Today we’ve got pure gold from the University of Tennessee College of Law. Law students can bring the crazy on their own, but they’re so much more interesting when you can put two of them in a room together. Then you can just watch the sparks fly.
You know how cars can be equipped with an ignition interlock device that prevents the engine from being started if the driver is intoxicated? Can we get one of those thingies for the personal computer, Blackberry, or any other device people can use to send email? Because I’m pretty sure a Northwestern Law student could have used a little technological warning before she logged on to her email this weekend.
Over the weekend we received an email that was (I can only assume) intended for an officer on the Northwestern Student Bar Association. But it was accidentally sent out to the entire NU law school student body. Whoops.
These are the things that happen when you try to email people at 12:30 on Friday night/Saturday morning….
A long time ago, in a galaxy far, far away — seven years ago in the Farragut North area of Washington, DC — the “what?” list was my response when I first heard of the Posse List from a fellow contract attorney on one of my first projects. At the time, I was a newly minted lawyer, who also happened to be broke and unemployed.
“The Posse List,” replied my colleague, handing me a piece of paper. “Here, write down your email.”
Soon after handing over my email address, messages started appearing a couple of times a week in my inbox from The_Posse_List@yahoo.com. The emails contained news about various projects in D.C. that were either about to start or status updates on current ones. It was sort of my own personal “heads up” as to what work was available.
I was lucky to be one of the first few hundred people added to the list. In 2003, very few contract attorneys knew what the Posse List was; by 2005, it was a household name. And today, in the world of e-discovery and legal technology, it is known around the world.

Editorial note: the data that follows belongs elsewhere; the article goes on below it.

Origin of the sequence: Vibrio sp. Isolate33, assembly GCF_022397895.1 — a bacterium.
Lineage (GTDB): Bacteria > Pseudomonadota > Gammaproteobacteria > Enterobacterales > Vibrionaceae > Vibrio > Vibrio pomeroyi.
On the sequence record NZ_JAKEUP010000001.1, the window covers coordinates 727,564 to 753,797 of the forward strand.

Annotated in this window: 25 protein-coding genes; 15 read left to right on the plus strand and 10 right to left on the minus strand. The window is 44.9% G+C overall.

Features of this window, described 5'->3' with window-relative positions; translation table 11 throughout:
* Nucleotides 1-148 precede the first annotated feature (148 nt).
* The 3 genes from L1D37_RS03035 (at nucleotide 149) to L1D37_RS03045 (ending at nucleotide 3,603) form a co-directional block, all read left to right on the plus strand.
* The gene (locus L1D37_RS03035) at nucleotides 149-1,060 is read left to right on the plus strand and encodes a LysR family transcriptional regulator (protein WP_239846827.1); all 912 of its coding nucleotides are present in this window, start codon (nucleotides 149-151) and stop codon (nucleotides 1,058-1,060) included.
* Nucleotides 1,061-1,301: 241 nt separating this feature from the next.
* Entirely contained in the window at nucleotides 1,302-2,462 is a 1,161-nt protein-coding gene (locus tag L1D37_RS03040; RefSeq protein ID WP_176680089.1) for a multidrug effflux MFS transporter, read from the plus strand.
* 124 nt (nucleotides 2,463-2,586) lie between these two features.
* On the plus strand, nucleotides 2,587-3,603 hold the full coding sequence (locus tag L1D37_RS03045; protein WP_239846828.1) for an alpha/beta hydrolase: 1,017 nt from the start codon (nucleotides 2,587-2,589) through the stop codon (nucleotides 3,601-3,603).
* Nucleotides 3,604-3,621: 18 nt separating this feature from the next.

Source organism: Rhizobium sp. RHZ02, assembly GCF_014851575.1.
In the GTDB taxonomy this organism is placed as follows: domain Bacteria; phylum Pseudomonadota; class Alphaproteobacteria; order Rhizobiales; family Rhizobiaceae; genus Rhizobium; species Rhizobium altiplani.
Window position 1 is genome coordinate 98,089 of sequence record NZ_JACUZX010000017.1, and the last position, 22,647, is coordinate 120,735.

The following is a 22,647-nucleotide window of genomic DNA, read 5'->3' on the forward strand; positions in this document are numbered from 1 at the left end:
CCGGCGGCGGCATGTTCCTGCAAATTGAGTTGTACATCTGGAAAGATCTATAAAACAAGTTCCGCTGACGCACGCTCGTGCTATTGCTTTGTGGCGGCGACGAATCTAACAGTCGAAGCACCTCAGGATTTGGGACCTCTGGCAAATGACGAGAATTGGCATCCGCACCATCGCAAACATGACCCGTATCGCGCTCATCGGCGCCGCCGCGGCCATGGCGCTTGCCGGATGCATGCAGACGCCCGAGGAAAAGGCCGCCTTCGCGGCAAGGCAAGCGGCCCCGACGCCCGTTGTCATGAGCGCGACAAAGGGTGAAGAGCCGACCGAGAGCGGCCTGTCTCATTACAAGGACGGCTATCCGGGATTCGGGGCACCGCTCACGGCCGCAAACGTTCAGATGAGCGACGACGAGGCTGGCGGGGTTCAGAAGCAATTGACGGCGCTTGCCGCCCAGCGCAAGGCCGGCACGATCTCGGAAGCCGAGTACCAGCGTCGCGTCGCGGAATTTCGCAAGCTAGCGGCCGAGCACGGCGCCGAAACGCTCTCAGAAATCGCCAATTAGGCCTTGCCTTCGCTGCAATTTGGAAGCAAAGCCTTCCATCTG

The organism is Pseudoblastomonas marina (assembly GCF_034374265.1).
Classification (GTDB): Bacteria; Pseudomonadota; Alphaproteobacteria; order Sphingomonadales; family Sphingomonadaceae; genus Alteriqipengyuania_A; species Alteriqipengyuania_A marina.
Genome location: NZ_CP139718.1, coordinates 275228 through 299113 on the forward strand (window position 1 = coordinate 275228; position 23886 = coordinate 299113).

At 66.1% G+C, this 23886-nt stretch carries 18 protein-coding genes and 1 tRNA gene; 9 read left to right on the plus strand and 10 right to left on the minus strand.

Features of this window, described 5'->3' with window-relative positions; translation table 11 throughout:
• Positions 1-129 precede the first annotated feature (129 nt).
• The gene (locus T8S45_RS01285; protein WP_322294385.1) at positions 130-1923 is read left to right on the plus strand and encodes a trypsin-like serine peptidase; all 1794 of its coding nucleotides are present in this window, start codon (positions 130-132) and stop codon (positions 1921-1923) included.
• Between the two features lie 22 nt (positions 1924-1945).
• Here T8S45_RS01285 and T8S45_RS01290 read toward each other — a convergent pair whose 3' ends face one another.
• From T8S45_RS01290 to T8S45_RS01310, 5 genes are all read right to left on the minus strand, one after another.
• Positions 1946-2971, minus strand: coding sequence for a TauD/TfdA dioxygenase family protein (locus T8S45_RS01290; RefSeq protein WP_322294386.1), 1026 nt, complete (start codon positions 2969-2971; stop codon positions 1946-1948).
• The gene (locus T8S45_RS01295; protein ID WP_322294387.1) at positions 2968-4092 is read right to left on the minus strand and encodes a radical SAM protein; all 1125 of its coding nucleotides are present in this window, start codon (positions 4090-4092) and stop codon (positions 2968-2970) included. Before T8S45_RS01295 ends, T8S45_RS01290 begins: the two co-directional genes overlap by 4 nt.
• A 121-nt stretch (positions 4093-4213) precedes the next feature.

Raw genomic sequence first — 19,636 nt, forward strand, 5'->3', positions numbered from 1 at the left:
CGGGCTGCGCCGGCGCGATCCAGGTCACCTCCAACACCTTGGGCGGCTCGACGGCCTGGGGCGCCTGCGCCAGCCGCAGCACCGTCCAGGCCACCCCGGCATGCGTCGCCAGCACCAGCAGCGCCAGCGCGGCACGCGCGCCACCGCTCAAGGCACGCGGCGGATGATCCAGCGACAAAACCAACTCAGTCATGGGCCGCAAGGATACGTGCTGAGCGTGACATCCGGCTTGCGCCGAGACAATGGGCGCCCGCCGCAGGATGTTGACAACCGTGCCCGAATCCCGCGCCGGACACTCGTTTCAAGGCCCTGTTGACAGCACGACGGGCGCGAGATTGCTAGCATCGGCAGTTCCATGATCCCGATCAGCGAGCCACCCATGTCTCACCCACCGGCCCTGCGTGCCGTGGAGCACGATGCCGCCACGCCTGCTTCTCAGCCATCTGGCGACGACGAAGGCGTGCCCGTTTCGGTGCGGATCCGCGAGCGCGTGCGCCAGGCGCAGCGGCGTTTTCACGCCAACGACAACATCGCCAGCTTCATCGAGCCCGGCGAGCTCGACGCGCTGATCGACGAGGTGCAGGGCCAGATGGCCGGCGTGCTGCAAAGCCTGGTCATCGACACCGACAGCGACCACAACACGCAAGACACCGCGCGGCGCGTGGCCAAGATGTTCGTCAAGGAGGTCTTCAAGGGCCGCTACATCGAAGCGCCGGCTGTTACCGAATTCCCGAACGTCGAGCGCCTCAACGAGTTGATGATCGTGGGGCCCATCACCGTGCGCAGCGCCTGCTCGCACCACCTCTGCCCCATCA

So how did the Posse List attain such a long reach from such humble beginnings?
Earlier today, we wrote about an email controversy emanating from the halls of Harvard Law School. A 3L at HLS — referred to in these pages simply as “CRIMSON DNA,” and please help us keep it that way — sent out an email message that some construed as “racist.” In the email, “CRIMSON DNA,” following up on remarks made during an apparently spirited dinner conversation, wrote as follows:
I absolutely do not rule out the possibility that African Americans are, on average, genetically predisposed to be less intelligent. I could also obviously be convinced that by controlling for the right variables, we would see that they are, in fact, as intelligent as white people under the same circumstances. The fact is, some things are genetic.
That was just the opening. Read the rest of DNA’s email over here.
We now bring you some corrections and clarifications, as well as additional discussion — in case the 100+ tweets, 800+ comments, and 1,000+ Facebook shares weren’t enough for you….
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In a land that is right here and in a time that is right now, a technology has arisen so powerful that it can replace basic human document review. Is it time to bow down before our new robot overlords?
First, here’s a little story about me: my life in the legal world began as a paralegal. My first case was a GIANT patent infringement case that was already six years old and had involved as many as five companies, multiple US courts, the ITC and an international standards committee. I knew nothing about any of this.
On my first day, my supervisor (a paralegal with at least eight other cases driving her crazy) sat me down in front of a Concordance database with a 100,000+ patents and patent file histories. “Code these,” she said. I learned that “coding”, for the purposes of this exercise, meant manually typing the inventor’s name, the title of the patent, the assignee, the file date, and other objective data for each document. I worked on that project – and only that project – for at least the first six months of my job. After a week or so, time began to blur.
What I know, in retrospect and with absolutely certainty, is that as time began to blur, so did my judgment. So did my attention to detail. If you could tell me that I did not make at least one mistake a day – one inconsistent spelling, one reversed day and month, one incorrectly spaced title – I frankly would need to see your evidence. I would not believe it. The human mind is trainable but it is not a machine.